The National Science Foundation has awarded a $96,000 grant to Westmont as part of a collaboration of 10 small colleges and universities to build a highly efficient large-area neutron detector, the Modular Neutron Array (MoNA). More than $700,000 has been awarded for the entire project.
The detector will be a key instrument in the study of rare isotopes at the National Superconducting Cyclotron Laboratory (NSCL) on the campus of Michigan State University. The study will help scientists better understand how the basic elements of our universe are synthesized inside of stars.
Beginning this summer, Warren Rogers, associate professor of physics and project director, will give two or three Westmont students the opportunity to take part in this cutting-edge research at the forefront of nuclear physics.
“This project will aid students in understanding creation through scientific lenses,” Rogers said.
The project will also give students training in scientific methods, key abilities for future research, experience working with students from other colleges, and basic knowledge of how to build, operate, and calibrate huge pieces of scientific equipment.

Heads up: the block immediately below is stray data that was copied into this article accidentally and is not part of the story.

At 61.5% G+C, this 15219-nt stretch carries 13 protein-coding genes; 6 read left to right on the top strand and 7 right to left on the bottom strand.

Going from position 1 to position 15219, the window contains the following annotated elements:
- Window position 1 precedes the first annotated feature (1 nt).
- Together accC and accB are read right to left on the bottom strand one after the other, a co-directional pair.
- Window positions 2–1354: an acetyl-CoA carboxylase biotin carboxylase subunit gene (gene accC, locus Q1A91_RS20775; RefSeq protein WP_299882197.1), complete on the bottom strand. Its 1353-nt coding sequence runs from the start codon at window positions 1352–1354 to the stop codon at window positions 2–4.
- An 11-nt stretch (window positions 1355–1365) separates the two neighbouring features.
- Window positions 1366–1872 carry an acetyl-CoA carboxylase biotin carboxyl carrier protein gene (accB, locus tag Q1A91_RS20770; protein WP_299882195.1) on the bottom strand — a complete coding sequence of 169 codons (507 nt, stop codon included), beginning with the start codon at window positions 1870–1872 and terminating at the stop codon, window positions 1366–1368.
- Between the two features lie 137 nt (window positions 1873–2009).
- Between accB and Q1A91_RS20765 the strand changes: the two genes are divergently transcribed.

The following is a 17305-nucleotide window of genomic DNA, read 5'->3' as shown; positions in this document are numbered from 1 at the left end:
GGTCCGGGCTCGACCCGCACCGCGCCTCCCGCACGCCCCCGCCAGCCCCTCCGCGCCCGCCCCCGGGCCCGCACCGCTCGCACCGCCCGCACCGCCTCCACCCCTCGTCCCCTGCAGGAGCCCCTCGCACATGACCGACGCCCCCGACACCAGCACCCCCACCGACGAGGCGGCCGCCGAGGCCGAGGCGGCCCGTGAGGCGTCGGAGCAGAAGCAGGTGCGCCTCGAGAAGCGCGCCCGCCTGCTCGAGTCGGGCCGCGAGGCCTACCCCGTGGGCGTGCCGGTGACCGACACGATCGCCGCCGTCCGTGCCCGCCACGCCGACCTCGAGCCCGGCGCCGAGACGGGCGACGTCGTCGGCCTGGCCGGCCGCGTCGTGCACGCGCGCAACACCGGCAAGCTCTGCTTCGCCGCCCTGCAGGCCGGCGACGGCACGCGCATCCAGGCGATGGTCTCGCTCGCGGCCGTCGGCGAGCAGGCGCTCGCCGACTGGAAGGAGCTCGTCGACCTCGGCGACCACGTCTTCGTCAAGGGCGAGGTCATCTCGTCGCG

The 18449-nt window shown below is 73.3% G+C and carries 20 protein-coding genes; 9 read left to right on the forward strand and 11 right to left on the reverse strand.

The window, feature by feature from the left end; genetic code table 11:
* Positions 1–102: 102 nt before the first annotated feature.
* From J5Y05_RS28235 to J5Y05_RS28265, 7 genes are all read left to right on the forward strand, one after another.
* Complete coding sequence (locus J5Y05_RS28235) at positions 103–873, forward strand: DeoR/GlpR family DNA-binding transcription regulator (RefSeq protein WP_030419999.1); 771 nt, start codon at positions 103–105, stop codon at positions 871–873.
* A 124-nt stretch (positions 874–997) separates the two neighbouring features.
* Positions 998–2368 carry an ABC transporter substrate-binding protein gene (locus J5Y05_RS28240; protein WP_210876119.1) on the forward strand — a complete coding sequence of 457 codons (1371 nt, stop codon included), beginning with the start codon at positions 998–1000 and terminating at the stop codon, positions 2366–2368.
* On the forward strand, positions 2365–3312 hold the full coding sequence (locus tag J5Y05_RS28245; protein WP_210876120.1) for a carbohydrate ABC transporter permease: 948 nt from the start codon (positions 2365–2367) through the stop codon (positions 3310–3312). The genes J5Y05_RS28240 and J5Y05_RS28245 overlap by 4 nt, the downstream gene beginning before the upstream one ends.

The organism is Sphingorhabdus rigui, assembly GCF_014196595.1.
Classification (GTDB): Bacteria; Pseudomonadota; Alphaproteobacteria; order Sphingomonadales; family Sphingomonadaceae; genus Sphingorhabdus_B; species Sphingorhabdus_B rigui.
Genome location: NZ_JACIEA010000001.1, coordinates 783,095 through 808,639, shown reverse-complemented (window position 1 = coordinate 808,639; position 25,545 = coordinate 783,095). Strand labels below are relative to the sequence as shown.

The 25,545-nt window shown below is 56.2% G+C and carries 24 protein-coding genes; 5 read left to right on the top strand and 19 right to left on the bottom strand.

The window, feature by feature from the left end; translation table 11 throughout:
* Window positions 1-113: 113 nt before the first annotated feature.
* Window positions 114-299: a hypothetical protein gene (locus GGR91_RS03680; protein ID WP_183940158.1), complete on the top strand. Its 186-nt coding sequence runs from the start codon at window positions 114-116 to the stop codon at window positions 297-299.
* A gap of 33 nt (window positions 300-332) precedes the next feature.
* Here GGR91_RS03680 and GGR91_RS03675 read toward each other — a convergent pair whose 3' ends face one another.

MoNA will significantly increase detection ability, allowing the investigation of very neutron-rich nuclei that can only be produced with small intensities and therefore are out of reach with the present neutron detection capability.
Each of the detector’s layers will be constructed and tested by one of the undergraduate institutions in the collaboration. The students will fly to the NCSL where they will assist in assembling the layers into the final MoNA detector in early spring 2003.
Westmont is an undergraduate liberal arts institution that places strong emphasis on faculty-directed student research. This project is just one example of the many opportunities students have to participate in what is oftentimes graduate-level research.
For more information, call Rogers at 805.565.6092, or the public affairs office at 805.565.7057.